Former drug addict finds new life with help from Webster County Drug Treatment Court

MARSHFIELD, Mo. (KY3) – Webster County Drug Treatment Court joins more than 4,000 treatment court programs nationwide in celebrating National Drug Court Month.

The principle is simple.

Rather than allowing people with years of addiction issues and criminal records to continue to navigate the court system and be sent back to prison, how about creating a drug treatment court where individuals have the possibility of obtaining supervised treatment, repairing their lives, reconnecting with their families and finding a long-term recovery?

This is an important concept given that most criminal acts can in one way or another be attributed to drugs.

“I would say of all the crimes I prosecute every day, drugs are a major element in 95 percent of everything that’s charged,” Webster County District Attorney Ben Berkstresser said.

Webster County Drug Treatment Court began in 2004 and currently has 16 registrants.

Not everyone succeeds in overcoming their addiction.

“The pass rate statewide is about 50 percent, and I think we’re about that average when it comes to completing the program,” Berkstresser said. “I wish it was higher, but I consider it gives 50% of those people a chance at a new life, and even the 50% who fail are usually affected by the program anyway. law enforcement will tell you that they are easier to work with and that we are not here to hurt or punish them all the time, we care about them and want to protect them.

Berkstresser is very familiar with one of Webster County’s success stories.

Amanda Brake, 39, is a mother of two teenage girls and CNA in a nursing home. But on her Facebook page, she recently posted before and after pictures of how her meth addiction turned her into a different person, which you can see in the attached video.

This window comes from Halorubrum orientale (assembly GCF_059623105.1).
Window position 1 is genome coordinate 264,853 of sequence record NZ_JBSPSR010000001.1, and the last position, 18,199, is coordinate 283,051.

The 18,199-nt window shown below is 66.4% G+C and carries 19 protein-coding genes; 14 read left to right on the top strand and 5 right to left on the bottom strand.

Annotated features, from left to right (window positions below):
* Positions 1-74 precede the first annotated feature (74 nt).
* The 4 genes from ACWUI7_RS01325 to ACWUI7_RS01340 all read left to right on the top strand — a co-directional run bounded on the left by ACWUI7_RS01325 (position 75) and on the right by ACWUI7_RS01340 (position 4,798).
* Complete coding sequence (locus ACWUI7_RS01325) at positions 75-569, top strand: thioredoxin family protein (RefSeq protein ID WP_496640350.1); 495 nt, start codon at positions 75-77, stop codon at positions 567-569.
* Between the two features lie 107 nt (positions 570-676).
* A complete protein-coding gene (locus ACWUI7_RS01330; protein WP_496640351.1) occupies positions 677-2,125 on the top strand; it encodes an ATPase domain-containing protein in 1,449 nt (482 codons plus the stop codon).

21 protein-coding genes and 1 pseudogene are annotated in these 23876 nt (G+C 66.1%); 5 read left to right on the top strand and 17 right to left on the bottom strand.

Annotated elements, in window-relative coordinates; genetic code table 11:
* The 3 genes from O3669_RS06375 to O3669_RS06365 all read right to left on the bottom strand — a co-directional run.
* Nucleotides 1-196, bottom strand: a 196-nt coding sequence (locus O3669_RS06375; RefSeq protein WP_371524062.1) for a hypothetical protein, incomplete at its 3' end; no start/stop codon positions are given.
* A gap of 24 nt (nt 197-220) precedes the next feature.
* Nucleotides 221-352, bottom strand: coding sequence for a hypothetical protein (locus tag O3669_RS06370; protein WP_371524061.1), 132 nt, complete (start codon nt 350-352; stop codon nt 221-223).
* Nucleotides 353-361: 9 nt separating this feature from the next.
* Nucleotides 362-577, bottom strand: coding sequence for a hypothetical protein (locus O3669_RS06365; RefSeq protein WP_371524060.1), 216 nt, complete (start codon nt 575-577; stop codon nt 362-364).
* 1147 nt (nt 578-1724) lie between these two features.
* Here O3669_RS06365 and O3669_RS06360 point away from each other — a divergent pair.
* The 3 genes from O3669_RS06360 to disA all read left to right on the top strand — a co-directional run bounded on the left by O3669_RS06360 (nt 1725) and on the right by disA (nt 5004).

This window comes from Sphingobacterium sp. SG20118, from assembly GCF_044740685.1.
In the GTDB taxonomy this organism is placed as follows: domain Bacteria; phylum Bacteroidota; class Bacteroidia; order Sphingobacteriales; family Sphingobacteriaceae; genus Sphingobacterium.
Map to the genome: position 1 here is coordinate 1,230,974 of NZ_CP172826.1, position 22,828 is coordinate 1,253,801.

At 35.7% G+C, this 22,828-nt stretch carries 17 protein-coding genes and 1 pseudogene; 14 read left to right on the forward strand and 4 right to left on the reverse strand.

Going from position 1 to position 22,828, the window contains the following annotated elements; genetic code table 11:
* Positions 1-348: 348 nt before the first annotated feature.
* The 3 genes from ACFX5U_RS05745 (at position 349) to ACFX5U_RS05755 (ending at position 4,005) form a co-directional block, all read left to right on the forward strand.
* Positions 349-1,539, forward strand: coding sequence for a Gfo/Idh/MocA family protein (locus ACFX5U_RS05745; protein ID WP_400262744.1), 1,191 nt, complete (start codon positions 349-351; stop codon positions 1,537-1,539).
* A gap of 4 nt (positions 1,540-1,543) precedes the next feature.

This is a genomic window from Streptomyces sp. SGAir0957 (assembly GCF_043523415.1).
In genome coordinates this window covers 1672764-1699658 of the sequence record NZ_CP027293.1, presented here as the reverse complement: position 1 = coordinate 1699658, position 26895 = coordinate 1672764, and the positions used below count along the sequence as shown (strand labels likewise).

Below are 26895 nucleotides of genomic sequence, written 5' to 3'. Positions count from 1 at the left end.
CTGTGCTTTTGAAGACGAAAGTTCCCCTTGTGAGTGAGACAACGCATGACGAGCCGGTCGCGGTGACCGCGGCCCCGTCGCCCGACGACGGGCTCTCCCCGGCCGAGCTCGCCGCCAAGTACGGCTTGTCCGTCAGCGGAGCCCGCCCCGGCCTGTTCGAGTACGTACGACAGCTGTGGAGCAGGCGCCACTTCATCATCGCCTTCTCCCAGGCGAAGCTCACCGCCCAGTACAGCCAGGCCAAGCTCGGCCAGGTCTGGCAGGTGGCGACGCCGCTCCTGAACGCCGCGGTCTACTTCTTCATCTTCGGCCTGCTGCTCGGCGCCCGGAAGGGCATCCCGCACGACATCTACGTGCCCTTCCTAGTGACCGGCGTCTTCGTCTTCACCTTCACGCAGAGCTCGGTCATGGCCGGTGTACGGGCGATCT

Now a resident of Buffalo, Missouri, Amanda grew up in Marshfield and started using methamphetamine at age 17.

“I was just hanging out with the wrong crowd,” she said. “I was trying to be cool.”

But meth is a highly addictive drug, and Amanda would add Xanax pills to her abuse. She would be arrested more than 20 times with four separate trips to prison, not only for drugs, but for supporting her habit by stealing.

“I would go to Walmart and take whatever the dope wanted that day,” Amanda recalled. “He would give me a list like a $500 shampooer, trampolines and lots of tools. I’d put them in the cart and get out. I had an old receipt from before in my hand and I walked away with this.

On Wednesday, Amanda revisited the old Webster County Jail in the basement of the courthouse, which she once called home for five months. Now that there is a new jail across the street in the modern Justice Center, the old jail has been stripped of its beds, bathroom and security apparatus, leaving only exposed pipes and cleaning equipment lying around.

But Amanda remembers it well.

“Horrible memories,” she said. “Just being here, feeling hopeless that there was nothing left for my life after that. Just defeated.

A nearby elevator that takes inmates to the prison also brought back memories as Amanda successfully escaped from prison in 2018.